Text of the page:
In 2019, Simmons retired from her 25-year law enforcement career and moved to a shopping mall on the red bricks of Camp Bowie Boulevard.
On a hot December day, Simmons – clad in 70s flare jeans, snakeskin boots and a mustard-yellow blazer with an 80s leopard pin – moved among crowded clothing shelves colorful 70s blouses, 50s ball gowns and decades-old handbags. She opened up about her plans to remake the store over the holidays – new flooring, fresh paint, and a website where people can buy some of her vintage collection. The store has grown in popularity over the past year and Simmons said she has even seen notable faces around the store, including Leon Bridges from Fort Worth.
If national trends are any indication, Simmons’ success looks likely to continue.
“As they say, vintage is the new luxury,” Simmons said.
Vintage clothing has become increasingly popular over the past couple of years. The focus on sustainability, eco-friendly spending, and lower shopping during the height of the COVID-19 pandemic all played a role, according to Vogue.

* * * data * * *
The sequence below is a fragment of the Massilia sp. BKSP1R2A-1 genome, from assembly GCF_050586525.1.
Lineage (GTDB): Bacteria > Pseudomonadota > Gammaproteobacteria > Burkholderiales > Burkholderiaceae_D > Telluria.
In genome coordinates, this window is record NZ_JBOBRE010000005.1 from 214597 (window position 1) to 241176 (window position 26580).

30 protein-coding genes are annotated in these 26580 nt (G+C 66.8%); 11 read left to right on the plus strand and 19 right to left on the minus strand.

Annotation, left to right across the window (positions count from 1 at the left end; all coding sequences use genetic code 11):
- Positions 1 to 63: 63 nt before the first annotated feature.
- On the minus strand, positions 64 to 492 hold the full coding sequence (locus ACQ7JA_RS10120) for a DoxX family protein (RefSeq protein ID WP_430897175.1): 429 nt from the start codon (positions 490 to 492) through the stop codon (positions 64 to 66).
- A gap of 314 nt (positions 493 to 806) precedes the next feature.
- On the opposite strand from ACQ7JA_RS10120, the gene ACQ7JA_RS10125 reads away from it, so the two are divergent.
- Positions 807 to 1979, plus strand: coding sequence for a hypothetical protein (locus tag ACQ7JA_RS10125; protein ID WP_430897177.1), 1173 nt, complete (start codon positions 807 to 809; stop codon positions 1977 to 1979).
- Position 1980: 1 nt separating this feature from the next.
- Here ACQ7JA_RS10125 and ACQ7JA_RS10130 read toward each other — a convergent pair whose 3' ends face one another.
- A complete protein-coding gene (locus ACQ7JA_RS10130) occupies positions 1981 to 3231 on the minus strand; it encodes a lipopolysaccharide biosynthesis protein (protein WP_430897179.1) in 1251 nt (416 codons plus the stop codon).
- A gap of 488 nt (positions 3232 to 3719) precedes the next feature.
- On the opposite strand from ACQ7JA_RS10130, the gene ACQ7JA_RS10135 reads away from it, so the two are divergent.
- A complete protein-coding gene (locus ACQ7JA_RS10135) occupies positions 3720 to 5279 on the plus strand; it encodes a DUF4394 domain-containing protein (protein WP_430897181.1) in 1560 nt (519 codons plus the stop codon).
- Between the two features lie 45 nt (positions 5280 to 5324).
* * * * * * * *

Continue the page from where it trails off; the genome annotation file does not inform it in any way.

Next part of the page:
“Vintage is so trendy and fast fashion is dying,” Simmons said. “Vintage is like investing in your wardrobe. Because it’s improved, it will stand the test of time. If he’s already lived that long, the chances of him living another 20 to 30 years are good.
Unlike most new clothes, Simmons said, vintage clothes don’t lose value after being purchased. A jacket from the 60s is only likely to increase in value if it sits in the closet for years, unlike most clothing in department stores or online stores.
There is also increasing demand for the unique quality of the vintage, Simmons said.
“I bet you can’t specifically name ten items that you bought from Target or the mall in the past year,” she said. “Because it’s forgettable.”
Collect the vintage
Much of Simmons’ clothing comes from people who ultimately rummaged through the piles of family antiques that have gathered dust over the years. People carry trash bags and tote bags full of old great-grandmothers’ clothes and rarely visit attics.
“Rarely does a day go by without someone walking through the door and selling me something,” Simmons said.